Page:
Awesome Convos I’ve Had with my Kids and Things I Never Thought I’d Say or Do Until I Became a Mom

This is a collection of hilarious interactions with my kids and things I’ve said and done as a mother that would’ve seemed very strange– or unthinkable– to me before the birth of my first child.


Convo with my daughters, R and G, when they were ages six and three years, respectively:

R: (pointing to a picture of me as a baby) Mom, I look just like you!

Me: Yes, you do, baby.  You look just like Mommy.

G: Do I look like you, Mom?

Me: No, you look more like your dad (referring to my ex).

G: (without missing a beat, loudly and furiously) HEY, I’M NOT BALD!!!!

Me: laughing hysterically


My son, age three years, sits down to pee on the toilet at my grandparents’ house where, for some reason, the bathroom is carpeted:

Me: Make sure you point it in the potty.

J: Point what?

Me: Your tallywhacker.

J: What’s a tacky-whacker??

Me: Your penis. Weiner.

J: My penis is named tacky-whacker???!!!


The following illustrates more than anything else how very much I love my son:

J was going through a phase where bugs and snakes were the most fascinating things in the world. And I could handle the terrarium with the benign grass snakes in it and the mason jars full of snails (that bred and laid 5,000 eggs and had to be released at our local park before they took over the house) and the caterpillars that we raised to butterflies. But then came the nightmare creature.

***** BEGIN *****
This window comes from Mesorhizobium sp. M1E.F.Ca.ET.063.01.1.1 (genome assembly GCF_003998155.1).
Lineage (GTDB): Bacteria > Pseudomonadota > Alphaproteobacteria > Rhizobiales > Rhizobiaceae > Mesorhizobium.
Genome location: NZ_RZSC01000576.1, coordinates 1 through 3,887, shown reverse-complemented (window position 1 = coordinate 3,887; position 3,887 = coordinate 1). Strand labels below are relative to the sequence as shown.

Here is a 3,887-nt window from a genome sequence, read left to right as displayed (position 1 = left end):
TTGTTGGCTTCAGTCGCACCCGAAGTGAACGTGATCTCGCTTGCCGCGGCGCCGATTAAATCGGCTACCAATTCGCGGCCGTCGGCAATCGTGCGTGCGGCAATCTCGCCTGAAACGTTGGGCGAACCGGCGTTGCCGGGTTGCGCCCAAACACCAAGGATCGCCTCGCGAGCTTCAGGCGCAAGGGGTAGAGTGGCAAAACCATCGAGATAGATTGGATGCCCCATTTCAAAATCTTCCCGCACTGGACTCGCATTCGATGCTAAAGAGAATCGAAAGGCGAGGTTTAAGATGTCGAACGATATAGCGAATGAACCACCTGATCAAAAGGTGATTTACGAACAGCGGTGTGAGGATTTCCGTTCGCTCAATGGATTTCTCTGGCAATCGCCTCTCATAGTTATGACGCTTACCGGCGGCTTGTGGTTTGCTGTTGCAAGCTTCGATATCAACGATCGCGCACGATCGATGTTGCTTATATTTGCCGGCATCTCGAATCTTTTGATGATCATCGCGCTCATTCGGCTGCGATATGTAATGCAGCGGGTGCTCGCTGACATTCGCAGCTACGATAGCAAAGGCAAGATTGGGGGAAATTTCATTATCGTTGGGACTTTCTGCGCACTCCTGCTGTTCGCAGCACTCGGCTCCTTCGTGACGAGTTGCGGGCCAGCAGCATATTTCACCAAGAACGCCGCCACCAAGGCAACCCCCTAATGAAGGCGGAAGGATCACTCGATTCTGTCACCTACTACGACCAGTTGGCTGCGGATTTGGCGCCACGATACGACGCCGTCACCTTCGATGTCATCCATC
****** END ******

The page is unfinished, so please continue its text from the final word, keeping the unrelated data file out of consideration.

My ex and I were up in the Texas Hill Country, which is home to all sorts of horrible bugs and snakes. One morning we found a 6-inch long centipede on the porch, so the ex trapped it in two Styrofoam cups, and we took it home to J. I could hear it skittering around in the cups the whole ride home and was terrified that it would break free and eat us. We put it in yet another plastic terrarium and gave it to J, and he lost his mind over it and named it Slasher. I literally had nightmares about it escaping its cage and munching us all to death with its appalling mandibles. I researched it and found out that it was a common and very aggressive red-headed centipede.  So aggressive, in fact, that it would stand up on its very back legs to snatch bugs from us when we opened the lid to feed it, so we resorted to feeding it with tongs.  Its diet consisted of enormous, green katydids that we caught in the garden.  It occasionally molted and eventually grew to be nearly a foot long– no exaggeration.  It lived for a year in that terrarium, consistently horrifying all of us, except for J, and giving me nightmares on a semi-regular basis.  I’m reasonably certain it was actually spawned by the devil in the deepest bowels of hell.